Is the Resume Becoming Obsolete

In One World Schoolhouse, Khan questions the future of transcripts and credentials. A related thought is the future of the resume. What is happening to the resume? Is it losing steam? Does it have a place in this new world where college becomes, in Khan’s terms, optional?

Quite a few people are harboring these thoughts. One of the fresh ideas Gary Vaynerchuk brought to the table in Crush It was is the future of the resume. He claimed that the resume will become extinct. He said it quite colorfully, too: “Tell me this: Is it a pdf of a tidy list of where you’ve worked and for how long, with a couple of strategic bullet points highlighting what you did in each job? Yeah. You’re toast.”

Yes and no. It is probably true that more people are taking risks with their resumes. See these creative examples (My favorite is this one.) It is also true that the resume is becoming somewhat less relevant because the instinct becomes just googling someone and see what comes up. A LinkedIn profile can be a good online resume (and more) and I saw an interesting statistics on the May 2013 issue of the Inc. Magazine – a staggering 98 percent of recruiters used LinkedIn to find employees. Even Twitter and Facebook clocked in at 42% and 33%, respectively, according to Inc. Twitter had indeed some success in some sectors. Bear in mind that these sites, unlike LinkedIn, were definitely not created for job hunting purposes. Overall, this is perhaps not surprising. Online presence became an important asset and will be even bigger in the future. Still, the numbers tell an interesting story.

Let’s take a step back though. What is a resume? It is a standardized tool that helps recruiters to evaluate candidates and make hiring decisions. When a standardized tool loses steam, it doesn’t completely go bust, rather it just changes form. The industry still needs a standardized tool. The creative resume examples above may land you a job, especially in certain fields, but I don’t really see that all of a sudden that everybody tosses the traditional resume in favor of an artsy one. After all, you are not Lady Gaga trying to sell albums. You may be in accounting. Therefore, creative resumes will continue to be an interesting niche, but they are unlikely to work as a standardized tool.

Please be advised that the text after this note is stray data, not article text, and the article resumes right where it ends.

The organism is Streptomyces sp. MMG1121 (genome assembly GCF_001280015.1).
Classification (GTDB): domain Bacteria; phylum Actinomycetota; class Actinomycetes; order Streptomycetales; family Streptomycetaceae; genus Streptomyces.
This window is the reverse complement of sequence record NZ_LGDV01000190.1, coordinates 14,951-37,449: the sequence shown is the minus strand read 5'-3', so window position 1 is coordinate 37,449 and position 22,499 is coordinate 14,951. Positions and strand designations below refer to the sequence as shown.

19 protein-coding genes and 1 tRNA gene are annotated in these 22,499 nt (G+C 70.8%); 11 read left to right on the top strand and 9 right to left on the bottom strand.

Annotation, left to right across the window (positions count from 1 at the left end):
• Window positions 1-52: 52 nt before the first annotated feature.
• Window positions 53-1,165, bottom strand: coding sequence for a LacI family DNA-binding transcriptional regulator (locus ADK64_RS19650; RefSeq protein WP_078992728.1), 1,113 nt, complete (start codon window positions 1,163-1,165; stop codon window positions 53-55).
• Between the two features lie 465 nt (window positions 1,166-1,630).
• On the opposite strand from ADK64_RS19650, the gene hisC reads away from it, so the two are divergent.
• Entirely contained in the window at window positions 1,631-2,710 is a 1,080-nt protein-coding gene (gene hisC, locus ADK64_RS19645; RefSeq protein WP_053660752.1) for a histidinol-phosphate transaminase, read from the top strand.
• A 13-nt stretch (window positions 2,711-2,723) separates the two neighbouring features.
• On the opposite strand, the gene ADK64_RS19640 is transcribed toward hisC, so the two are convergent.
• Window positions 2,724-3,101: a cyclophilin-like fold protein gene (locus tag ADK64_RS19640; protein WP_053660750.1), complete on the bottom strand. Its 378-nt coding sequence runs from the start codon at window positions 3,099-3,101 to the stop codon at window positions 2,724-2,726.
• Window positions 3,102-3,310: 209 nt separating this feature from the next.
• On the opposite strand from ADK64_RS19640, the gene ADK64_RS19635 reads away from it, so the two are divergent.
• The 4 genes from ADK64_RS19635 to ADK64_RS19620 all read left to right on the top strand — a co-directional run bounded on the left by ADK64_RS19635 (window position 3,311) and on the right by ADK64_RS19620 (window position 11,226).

At the same time I don’t think we will find ourselves in a world without resumes anytime soon, either. Instead, the resume of the future will look a little different. It is not obvious what it will look like, but it will be a modern, still standard tool that reflects the power of the web and people’s activities thereon. What I expect is kind of a standard war similar to Betamax vs. VHS in video tapes in late 1970s and 1980s or Blu-Ray vs. HD DVD a few years ago.

Can LinkedIn be that standardized solution? It is clearly popular and its HR solution is growing really fast. I still think that the primary purpose of LinkedIn is networking and not a resume repository. For the most part, the Linkedin resume is an online version of the traditional resume. The company’s power comes not from the resume but from its audience. LinkedIn will continue to be a force to reckon with, but I don’t think the future of the resume is a LinkedIn profile.

There are some other decent efforts in the marketplace. Beyond Credentials is an example. The site allows its users to create online profiles that the HR managers can review. The site dubs itself as a Generation Y play though and is limited to 3.0+ GPA students from the top colleges in the U.S. That may work as a niche, but this does not seem to be an effort that will create tectonic shifts in the resume 2.0 movement. First, the site is really not for people with work experience, which is the majority of the job market. Second, even within the universe of college students, you have to come from a certain school and have a 3.0 GPA. Beyond Credentials is really not looking to change the game, only to separate the cream of the crop and give them an alternative platform. Steve Jobs, Bill Gates, Sir Richard Branson and many other successful people wouldn’t even have a voice here. You can argue that the site is not for entrepreneurs, but my point is that by simply making the already artificial filters of the real world stricter, you can’t really change the game. If the world moves in a direction where the credentialing job is unbundled from the university, the resumes of the well-credentialed high achievers will become more irrelevant over time.

All in all, I don’t think anyone has figured this out yet but I know a lot of people are looking for the next big play. It will be interesting to watch how this unfolds.

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